Health professionals call for a climate friendly food system in new paper


The UK Health Alliance on Climate Change (UKHACC) calls for healthier food system from personal, policy and public procurement sides in a new climate and health paper.

The Alliance’s new report, ‘All-consuming: building a healthier food system for people and planet’, makes a suite of recommendations designed to reduce the UK’s food-related greenhouse gas emissions and the impact of climate change on the health of the British public. 

Professor Dame Parveen Kumar, Ambassador of the Alliance, commented on the report: “Most activity to limit climate change has focused on decarbonising energy and transportation.

“This is very important, but we mustn’t overlook the potential to mitigate the dangerous health effects of climate change by rethinking our approach to food.

“To achieve this, as the UK Health Alliance on Climate Change recommends, health professionals must be supported to share, and direct their patients to, clear and accessible advice on transitioning to a more climate-friendly diet.”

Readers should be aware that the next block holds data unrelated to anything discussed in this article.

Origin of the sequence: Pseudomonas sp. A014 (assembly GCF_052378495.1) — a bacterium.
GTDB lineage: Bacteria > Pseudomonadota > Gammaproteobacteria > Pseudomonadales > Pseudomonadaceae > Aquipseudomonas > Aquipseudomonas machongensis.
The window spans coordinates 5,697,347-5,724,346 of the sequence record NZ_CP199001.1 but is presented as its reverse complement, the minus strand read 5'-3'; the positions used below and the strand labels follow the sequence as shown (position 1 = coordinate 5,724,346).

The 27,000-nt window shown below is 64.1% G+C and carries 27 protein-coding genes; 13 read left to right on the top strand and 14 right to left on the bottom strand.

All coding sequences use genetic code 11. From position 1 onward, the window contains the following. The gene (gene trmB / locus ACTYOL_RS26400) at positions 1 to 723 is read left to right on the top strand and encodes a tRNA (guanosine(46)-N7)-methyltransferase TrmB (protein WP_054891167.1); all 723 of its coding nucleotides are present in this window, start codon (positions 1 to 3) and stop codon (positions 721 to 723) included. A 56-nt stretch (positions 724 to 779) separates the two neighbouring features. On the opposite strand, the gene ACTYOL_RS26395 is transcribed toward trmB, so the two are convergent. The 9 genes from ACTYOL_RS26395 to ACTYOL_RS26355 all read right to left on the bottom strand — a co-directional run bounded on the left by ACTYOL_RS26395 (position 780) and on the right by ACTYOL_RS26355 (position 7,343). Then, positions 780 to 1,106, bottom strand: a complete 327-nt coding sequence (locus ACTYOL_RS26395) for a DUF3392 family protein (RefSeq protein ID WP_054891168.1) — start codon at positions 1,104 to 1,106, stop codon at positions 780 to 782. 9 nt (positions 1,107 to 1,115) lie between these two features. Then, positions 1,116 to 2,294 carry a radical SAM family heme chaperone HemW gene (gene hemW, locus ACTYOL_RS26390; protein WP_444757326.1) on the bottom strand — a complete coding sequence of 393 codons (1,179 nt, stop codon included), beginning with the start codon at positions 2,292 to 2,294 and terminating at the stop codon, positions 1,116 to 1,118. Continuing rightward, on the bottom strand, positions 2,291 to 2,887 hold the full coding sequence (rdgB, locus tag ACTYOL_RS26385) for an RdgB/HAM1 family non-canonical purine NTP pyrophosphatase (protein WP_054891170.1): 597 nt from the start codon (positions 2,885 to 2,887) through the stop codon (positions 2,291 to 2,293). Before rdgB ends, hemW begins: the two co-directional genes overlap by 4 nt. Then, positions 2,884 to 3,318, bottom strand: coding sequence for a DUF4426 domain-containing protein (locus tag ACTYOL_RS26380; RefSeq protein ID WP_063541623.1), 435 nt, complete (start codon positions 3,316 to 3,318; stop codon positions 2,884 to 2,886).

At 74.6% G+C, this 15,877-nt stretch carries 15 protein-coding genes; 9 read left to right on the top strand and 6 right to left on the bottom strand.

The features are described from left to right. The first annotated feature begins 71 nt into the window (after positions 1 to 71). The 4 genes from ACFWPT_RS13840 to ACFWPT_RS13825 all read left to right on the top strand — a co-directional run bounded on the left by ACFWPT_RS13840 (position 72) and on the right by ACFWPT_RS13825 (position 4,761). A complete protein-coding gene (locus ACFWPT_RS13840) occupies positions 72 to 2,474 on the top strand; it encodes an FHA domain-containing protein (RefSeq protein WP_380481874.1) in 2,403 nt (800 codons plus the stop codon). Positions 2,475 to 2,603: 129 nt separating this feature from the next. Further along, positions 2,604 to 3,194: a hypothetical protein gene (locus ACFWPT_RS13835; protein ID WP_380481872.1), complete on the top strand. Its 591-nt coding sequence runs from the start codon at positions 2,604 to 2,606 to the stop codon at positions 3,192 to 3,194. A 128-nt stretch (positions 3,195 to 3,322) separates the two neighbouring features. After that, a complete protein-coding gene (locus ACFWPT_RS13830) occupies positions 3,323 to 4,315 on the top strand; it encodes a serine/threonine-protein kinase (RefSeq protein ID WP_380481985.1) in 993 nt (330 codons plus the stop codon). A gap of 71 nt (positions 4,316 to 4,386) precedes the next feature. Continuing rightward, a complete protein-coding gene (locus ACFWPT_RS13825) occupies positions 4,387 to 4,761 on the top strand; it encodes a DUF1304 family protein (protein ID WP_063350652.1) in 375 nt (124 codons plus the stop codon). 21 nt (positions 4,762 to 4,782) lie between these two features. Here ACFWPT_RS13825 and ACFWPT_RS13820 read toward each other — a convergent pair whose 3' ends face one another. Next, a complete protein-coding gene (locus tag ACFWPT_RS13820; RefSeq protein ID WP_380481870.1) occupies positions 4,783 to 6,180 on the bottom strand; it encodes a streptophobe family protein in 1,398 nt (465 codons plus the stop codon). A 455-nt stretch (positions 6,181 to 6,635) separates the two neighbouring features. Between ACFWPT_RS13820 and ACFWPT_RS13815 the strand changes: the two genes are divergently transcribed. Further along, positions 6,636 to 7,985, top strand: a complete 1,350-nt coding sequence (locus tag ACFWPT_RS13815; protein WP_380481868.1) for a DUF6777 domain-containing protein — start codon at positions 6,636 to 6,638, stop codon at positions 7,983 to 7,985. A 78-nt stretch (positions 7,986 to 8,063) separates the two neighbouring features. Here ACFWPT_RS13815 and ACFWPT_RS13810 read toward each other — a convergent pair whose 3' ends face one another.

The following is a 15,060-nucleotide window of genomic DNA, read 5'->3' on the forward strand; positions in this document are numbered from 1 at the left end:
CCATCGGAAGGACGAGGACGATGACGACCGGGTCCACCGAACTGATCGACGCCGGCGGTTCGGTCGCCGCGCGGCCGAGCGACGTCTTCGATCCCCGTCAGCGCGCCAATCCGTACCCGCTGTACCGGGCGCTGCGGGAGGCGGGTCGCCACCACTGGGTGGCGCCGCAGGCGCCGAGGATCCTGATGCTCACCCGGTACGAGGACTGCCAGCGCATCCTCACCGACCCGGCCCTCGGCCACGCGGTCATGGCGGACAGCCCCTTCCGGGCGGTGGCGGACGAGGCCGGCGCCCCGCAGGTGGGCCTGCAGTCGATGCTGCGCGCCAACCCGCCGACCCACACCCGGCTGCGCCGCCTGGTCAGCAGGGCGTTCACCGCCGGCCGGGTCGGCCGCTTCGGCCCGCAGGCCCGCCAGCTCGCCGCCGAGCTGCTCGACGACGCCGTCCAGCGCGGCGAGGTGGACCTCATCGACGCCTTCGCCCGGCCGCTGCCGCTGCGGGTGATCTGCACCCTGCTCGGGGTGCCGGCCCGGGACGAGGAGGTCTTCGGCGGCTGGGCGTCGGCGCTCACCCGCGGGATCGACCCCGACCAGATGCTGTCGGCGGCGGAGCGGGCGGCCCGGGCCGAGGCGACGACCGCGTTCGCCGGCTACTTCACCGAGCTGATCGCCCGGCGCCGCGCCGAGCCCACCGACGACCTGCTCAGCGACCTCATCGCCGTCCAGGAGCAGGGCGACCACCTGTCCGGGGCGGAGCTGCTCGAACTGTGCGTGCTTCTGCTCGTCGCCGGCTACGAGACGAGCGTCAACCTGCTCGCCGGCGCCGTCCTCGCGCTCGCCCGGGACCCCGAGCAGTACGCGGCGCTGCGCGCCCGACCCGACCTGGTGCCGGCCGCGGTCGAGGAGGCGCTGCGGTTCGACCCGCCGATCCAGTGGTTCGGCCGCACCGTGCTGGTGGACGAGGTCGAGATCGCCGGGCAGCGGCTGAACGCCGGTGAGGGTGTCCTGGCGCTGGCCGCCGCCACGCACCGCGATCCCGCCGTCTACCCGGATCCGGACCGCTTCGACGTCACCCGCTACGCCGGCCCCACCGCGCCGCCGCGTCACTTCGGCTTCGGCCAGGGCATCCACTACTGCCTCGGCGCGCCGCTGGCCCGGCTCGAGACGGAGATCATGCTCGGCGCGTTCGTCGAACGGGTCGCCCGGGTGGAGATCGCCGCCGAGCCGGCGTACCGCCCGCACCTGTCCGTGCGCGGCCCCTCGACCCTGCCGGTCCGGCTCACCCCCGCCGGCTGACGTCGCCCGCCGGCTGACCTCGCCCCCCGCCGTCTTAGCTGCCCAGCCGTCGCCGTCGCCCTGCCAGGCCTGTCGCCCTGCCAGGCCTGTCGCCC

The Alliance’s recommendations include:

  • Advice & Information – Existing public information campaigns on diet should include climate messages, and health professionals & patients should be supported with clear, accessible information on transitioning to a climate-friendly diet.
  • Food Labelling – Commission independent research into the most effective form of environmental labelling to implement to support consumers to make sustainable choices.
  • Public Procurement – Amend public procurement rules to require all procured food to meet minimum environmental standards. All catering within the NHS should be procured in accordance with common sustainability guidelines.
  • Food Policy After Brexit – New trade agreements must include a clause requiring imports to meet UK environmental standards.

A YouGov survey commissioned by the Alliance shows high levels of concern amongst UK health professionals about the impact of food on the climate, and support for the health benefits of more environmentally friendly diets.

Of those surveyed:

  • Two-thirds (68%) are concerned about the impacts of society’s approach to food production and consumption on the environment/climate.
  • Two-thirds (67%) agree that changing your diet in a way that reduces its environmental impact (e.g. by eating less meat) can also improve your health.
  • 40% have already changed their diet/eating habits due to environmental concerns.